Seminar VII : 30th March 1960 : p193 : Comments on εὐδαιμονία : Reading group of 1st February 2014

by Nicholas Stylianou on February 1, 2014

Quote: … – the only commandment is henceforth “Thou shalt love thy neighbour as thyself.”

The whole thing is articulated as such in the Gospel, and it is there that we will continue on our way. The two notions, the death of God and the love of one’s neighbour, are historically linked; and one cannot overlook that fact unless one attributes to everything that occurred in history in the Judeo-Christian tradition as constitutionally just a matter of chance.

I am aware of the fact that the message of the believers is that there is a resurrection in the afterlife, but that’s simply a promise. That’s the space through which we have to make our way. It is thus appropriate if we stop in this pass, in this narrow passage where Freud himself stops and retreats in understandable horror. “Thou shalt love thy neighbour as thyself,” is a commandment that seems inhuman to him (See [i] for references).

Everything he finds objectional is summed up in this phrase. As the examples he cites confirm, it is in the name of the most legitimate εὐδαιμονία on all levels that he stops and rightly acknowledges, when he reflects on the commandment’s meaning, the extent to which the historical spectacle of a humanity that chose it as its ideal is quite unconvincing, when that ideal is measured against actual accomplishments.


Regarding the Greek word εὐδαιμονία (eudaimonia) that we encountered in Lacan’s Seminar VII, Chapter 15 (March 30th 1960), Section 1 (page 193), we have (fromεὐδαιμονία ):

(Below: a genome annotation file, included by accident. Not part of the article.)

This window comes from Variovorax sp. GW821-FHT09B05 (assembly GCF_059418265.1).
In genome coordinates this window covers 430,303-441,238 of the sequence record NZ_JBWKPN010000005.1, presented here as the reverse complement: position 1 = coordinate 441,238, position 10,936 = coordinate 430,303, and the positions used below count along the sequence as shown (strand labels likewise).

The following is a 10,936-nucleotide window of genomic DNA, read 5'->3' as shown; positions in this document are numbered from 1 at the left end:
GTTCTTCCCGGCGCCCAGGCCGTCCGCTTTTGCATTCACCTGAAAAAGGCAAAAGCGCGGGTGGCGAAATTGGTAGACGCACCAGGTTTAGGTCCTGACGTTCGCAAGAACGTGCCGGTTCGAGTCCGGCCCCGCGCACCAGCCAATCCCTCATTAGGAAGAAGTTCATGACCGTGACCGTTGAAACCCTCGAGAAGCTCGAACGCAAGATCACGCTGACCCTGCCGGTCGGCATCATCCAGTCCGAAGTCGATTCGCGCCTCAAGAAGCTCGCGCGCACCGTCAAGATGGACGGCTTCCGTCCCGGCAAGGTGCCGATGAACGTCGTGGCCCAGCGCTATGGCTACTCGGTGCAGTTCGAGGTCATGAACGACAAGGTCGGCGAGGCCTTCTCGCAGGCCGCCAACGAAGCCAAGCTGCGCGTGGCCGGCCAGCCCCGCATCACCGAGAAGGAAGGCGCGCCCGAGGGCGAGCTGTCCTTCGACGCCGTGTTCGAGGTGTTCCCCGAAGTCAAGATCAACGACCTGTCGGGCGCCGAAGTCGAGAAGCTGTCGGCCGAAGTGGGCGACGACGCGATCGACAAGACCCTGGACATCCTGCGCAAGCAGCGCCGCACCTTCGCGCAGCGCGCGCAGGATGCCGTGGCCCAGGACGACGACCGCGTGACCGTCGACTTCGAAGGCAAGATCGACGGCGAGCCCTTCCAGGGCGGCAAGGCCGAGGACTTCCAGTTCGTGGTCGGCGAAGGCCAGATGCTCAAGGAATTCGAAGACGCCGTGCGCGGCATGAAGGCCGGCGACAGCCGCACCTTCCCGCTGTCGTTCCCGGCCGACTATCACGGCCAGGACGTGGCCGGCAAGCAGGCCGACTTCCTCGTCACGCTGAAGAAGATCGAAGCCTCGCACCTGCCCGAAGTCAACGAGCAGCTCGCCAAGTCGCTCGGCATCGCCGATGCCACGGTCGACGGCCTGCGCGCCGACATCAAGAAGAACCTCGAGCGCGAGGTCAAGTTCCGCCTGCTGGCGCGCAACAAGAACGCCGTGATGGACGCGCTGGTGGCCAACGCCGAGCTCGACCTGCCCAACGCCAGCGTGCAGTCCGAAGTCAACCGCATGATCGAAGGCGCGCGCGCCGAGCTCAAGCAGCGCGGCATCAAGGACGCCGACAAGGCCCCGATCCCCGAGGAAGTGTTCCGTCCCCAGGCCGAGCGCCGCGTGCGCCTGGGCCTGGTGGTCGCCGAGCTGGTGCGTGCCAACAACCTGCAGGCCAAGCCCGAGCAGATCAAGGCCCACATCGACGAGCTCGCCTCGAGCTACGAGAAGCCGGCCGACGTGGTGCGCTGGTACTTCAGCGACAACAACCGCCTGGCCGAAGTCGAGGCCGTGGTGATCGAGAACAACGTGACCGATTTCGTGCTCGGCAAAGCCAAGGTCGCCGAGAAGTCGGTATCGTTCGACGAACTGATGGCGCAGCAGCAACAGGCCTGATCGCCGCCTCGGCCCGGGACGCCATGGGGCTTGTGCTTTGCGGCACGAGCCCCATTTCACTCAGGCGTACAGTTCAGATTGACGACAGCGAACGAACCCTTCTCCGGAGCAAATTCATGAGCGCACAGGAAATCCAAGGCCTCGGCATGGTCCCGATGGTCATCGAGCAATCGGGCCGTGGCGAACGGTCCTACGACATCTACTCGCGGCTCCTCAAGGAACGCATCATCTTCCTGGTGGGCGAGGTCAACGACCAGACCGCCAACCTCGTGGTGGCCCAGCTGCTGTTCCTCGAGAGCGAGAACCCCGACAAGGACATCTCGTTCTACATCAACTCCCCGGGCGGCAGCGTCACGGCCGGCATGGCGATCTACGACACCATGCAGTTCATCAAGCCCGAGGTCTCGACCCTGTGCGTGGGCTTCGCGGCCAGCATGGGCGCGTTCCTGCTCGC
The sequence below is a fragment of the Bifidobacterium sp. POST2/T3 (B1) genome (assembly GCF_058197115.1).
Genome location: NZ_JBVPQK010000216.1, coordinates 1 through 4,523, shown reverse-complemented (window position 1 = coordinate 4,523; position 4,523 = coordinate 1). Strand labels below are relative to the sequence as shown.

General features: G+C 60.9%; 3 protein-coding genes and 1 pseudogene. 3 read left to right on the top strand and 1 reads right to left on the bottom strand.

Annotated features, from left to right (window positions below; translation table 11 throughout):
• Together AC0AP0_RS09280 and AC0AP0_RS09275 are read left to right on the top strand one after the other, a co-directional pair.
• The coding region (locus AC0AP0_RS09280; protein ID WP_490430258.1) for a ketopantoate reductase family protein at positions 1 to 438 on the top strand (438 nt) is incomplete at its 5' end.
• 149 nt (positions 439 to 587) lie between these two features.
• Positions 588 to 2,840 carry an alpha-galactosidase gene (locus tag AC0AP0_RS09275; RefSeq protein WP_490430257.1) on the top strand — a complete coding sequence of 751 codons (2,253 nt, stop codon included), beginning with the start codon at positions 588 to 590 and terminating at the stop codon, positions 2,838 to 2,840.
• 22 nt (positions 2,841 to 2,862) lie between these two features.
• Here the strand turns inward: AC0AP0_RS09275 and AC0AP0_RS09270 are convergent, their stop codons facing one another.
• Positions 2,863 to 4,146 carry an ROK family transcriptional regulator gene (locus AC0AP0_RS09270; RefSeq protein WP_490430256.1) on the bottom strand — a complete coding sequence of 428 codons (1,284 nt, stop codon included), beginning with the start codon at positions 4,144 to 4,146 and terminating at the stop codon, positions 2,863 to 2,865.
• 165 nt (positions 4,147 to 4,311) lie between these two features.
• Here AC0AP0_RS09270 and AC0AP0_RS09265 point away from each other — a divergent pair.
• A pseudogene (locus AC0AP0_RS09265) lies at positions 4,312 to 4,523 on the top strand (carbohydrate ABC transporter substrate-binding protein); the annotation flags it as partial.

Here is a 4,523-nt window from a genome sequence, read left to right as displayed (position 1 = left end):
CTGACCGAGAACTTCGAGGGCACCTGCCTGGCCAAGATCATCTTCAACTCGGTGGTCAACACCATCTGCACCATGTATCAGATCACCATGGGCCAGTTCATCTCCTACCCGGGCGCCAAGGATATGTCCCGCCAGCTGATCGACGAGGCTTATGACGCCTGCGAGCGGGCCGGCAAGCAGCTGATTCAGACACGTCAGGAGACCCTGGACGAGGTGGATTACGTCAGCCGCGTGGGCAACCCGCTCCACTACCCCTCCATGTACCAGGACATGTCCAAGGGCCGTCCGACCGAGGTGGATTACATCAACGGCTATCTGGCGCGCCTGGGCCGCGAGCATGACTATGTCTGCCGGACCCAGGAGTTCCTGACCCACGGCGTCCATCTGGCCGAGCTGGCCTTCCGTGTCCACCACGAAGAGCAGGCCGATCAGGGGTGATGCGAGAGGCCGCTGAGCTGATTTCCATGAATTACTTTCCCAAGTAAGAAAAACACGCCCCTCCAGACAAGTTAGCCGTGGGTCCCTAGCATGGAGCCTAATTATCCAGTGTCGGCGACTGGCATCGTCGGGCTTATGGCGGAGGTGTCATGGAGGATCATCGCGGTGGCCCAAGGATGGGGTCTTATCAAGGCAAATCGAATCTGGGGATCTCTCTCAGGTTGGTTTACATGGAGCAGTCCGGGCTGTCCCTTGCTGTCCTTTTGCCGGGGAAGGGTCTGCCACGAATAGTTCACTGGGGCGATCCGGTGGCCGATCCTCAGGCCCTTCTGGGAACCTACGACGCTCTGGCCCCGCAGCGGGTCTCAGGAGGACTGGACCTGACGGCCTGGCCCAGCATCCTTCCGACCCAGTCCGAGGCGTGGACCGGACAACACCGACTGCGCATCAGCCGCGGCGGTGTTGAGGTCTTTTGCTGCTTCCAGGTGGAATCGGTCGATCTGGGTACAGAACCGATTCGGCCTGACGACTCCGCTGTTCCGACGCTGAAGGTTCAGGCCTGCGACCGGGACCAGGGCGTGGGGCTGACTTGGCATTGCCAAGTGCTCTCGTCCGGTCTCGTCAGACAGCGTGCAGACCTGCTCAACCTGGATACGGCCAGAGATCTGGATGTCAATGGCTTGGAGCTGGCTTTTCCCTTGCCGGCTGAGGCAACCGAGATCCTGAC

From εὐ- (eu-, “good”) + δαίμων (daimōn, “spirit, godling, demon”) + -ία (-ia, “feminine abstract substantive”)


εὐδαιμονία • (eudaimonia) – happiness, well-being

The following is from :

c.1200, from Latin daemon “spirit,” from Greek daimon “deity, divine power; lesser god; guiding spirit, tutelary deity” (sometimes including souls of the dead); “one’s genius, lot, or fortune;” from PIE *dai-mon- “divider, provider” (of fortunes or destinies), from root *da- “to divide” (see tide (n.)).

Used (with daimonion) in Christian Greek translations and Vulgate for “god of the heathen” and “unclean spirit.” Jewish authors earlier had employed the Greek word in this sense, using it to render shedim “lords, idols” in the Septuagint, and Matt. viii:31 has daimones, translated as deofol in Old English, feend or deuil in Middle English. Another Old English word for this was hellcniht, literally “hell-knight.”

The original mythological sense is sometimes written daemon for purposes of distinction. The Demon of Socrates was a daimonion, a “divine principle or inward oracle.” His accusers, and later the Church Fathers, however, represented this otherwise. The Demon Star (1895) is Algol

There is also a connection specifically to Aristotelian ethics that associates the term with “human flourishing” and “the highest human good”, which perhaps makes sense with Lacan’s use “the most legitimate εὐδαιμονία” in the context of the commandment “Thou shalt love thy neighbour as thyself”… the following is from :

Eudaimonia (Greek: ευδαιμονία [eu̯dai̯monía]), sometimes anglicized as eudaemonia or eudemonia /juːdɨˈmoʊniə/, is a Greek word commonly translated as happiness or welfare; however, “human flourishing” has been proposed as a more accurate translation.[1] Etymologically, it consists of the words “eu” (“good”) and “daimōn” (“spirit”). It is a central concept in Aristotelian ethics and political philosophy, along with the terms “aretē“, most often translated as “virtue” or “excellence”, and “phronesis“, often translated as “practical or ethical wisdom”.[2] In Aristotle’s works, eudaimonia was (based on older Greek tradition) used as the term for the highest human good, and so it is the aim of practical philosophy, including ethics and political philosophy, to consider (and also experience) what it really is, and how it can be achieved.

[i] Section V & VIII of Civilisation and its Discontents : 1930 : Sigmund Freud [p3465, 3466 & 3489] & Letter from Sigmund Freud to Albert Einstein of September, 1932 [p3678]

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